How to Calculate Press Brake Tonnage

How to Calculate Press Brake Tonnage
How to Calculate Press Brake Tonnage

Calculating press brake tonnage is very important in order to get the best results from metal fabrication, bending and laser cutting. Tonnage can be very confusing at a glance and trying to calculate limits can be a challenge. Not having accurate tonnage calculations can cause serious problems. To help you get a better idea of how to get started, we’ve put together some important things to know about calculating press brake tonnage.

Calculating Press Brake Tonnage Limits

Basic calculations for press brake tonnage limits are fairly straightforward. The calculation is based on the point where yield is broken and the bending starts. As a baseline, the formula is calculated on AISI 1035 cold-rolled steel that has a 60,000-PSI tensile strength.


Tonnage for air bending AISI 1035 =

{[575 × (material thickness2)] /

Die-opening width /12} x the length of the bend


Die-opening width, metal thickness and bend length are calculated in inches, with a constant 575 value. The material thickness value is squared, multiplied by 575, divided by the die-opening width inch value and then divided again by 12 inches. The tonnage per inch is now calculated. You can then multiply the value by the bend length.

Forming method

These calculations are formulated for air bending, which allows tonnages to be decreased or increased when the die-opening width is narrowed or widened. In air bending, the die-opening width will be affected by the inside bend radius. Bend reduction will need to be calculated according to the inside radius made in the die width.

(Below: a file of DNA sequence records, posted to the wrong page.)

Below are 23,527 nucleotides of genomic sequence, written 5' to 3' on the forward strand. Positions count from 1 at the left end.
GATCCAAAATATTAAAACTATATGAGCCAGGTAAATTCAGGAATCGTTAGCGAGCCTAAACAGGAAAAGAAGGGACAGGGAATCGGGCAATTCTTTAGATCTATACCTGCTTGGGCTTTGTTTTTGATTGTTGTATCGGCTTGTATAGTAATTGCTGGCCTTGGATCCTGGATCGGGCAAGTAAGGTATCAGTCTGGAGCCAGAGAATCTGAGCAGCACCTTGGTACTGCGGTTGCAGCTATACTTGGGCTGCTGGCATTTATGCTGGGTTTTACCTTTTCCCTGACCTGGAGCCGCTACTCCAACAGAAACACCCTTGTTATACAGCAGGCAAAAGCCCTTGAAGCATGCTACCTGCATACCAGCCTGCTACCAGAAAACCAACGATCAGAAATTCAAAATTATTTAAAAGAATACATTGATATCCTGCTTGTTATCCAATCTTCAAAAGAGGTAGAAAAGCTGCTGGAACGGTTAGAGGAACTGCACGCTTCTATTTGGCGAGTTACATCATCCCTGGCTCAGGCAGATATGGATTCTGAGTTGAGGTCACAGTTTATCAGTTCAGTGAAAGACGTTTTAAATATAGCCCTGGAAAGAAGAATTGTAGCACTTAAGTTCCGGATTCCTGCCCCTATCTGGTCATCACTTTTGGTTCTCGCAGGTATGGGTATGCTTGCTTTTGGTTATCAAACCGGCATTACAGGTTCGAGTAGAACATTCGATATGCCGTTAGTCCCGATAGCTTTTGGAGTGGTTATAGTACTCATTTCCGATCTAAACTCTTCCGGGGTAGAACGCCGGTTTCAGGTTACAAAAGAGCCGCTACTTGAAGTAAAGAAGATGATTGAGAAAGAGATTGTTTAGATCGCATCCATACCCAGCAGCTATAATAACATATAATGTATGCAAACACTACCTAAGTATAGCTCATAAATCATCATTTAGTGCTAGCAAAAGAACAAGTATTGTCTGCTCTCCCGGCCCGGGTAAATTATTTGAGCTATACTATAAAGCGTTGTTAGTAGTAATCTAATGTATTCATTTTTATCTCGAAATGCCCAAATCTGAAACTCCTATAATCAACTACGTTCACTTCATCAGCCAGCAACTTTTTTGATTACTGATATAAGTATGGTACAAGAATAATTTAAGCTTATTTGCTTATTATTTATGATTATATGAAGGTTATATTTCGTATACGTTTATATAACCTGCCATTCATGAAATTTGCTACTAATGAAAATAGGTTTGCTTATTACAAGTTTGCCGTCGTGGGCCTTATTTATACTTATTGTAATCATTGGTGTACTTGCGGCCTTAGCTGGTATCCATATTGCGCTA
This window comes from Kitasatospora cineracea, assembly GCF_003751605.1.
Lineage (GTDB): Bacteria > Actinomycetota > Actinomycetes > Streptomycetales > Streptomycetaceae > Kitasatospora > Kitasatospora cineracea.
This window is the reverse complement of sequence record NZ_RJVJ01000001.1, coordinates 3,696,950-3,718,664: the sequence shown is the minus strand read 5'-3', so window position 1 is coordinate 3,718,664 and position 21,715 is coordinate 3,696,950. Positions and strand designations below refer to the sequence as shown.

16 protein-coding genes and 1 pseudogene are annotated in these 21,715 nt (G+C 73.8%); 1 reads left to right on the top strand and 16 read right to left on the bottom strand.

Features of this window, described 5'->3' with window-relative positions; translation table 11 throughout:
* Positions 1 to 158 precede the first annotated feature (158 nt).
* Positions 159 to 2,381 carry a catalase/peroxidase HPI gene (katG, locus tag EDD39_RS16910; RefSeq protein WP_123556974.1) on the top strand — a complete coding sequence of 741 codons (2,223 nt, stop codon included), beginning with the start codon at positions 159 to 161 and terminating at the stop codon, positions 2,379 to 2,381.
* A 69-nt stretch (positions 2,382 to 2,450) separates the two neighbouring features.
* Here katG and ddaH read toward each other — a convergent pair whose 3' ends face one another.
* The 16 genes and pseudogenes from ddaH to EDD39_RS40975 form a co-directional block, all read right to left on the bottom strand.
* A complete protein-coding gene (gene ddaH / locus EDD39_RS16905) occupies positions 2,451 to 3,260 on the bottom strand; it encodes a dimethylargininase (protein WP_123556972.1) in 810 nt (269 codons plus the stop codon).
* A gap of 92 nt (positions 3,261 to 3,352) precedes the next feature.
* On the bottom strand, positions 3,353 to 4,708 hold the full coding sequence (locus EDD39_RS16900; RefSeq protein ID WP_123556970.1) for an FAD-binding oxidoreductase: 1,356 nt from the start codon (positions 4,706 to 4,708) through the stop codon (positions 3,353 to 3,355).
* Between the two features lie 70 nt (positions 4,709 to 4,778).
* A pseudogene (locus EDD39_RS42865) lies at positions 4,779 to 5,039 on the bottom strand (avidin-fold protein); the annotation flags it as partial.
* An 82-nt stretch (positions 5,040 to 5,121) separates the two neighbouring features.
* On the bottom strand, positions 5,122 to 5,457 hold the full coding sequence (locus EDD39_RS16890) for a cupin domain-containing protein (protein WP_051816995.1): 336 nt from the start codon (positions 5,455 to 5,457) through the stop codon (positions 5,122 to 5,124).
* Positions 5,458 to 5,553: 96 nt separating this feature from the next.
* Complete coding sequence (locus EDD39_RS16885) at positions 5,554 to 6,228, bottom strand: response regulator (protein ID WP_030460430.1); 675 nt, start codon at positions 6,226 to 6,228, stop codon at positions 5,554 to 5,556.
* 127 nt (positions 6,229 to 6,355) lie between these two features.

Tonnage will be different when using a different forming method. In this case, a method factor will need to be added to the formula. In the case of bottom bending, which forms to a depth of about 20% of the material thickness, there may be far more tonnage than air bending. Coining may require even more tonnage, as it happens when the forming is done below the thickness of the material.

Tooling factor

You will also need to consider variables such as the multiple-bend tooling factor. If you are using tools made to form more than one bend at once, this will need to be added to your formula. You may be using hemming operations, offset tools and hat tools, for example. Offset tools will increase the tonnage required - especially in thicker materials.

Final formula

The full formula that you will need to use in your calculation will include forming tonnage and method, material, bend length, and multiple bend tooling. Measurements are done in inches.


  • Forming tonnage = {[575 x (material thickness squared)] /die-opening width/12} × length of bend × material factor × method factor × multiple-bend tooling factor


  • Material factor = Material tensile strength in PSI/60,000


  • Method factor = 5.0+ for bottom bending, 10.0+ for coining and 1.0 for air bending


  • Multiple-bend tooling factor = 5.0 for offset bending, 10 for offset bending in thick material, 5.0 for bending with a hat tool, 4.0 for bending with a hemming tool, and 1.0 for conventional tooling


Air bending 60,000-PSI AISI 1035 when you use traditional tooling would result in a 1.0 value, incorporating all factors, from material to method and tooling. These factors will not affect the tonnage requirements. Bending a different material with another tensile value, bending method and tooling will give you a very different value.


We hope that these tips make it easier to work out the proper press brake tonnage, to get the best results from your bending and cutting.

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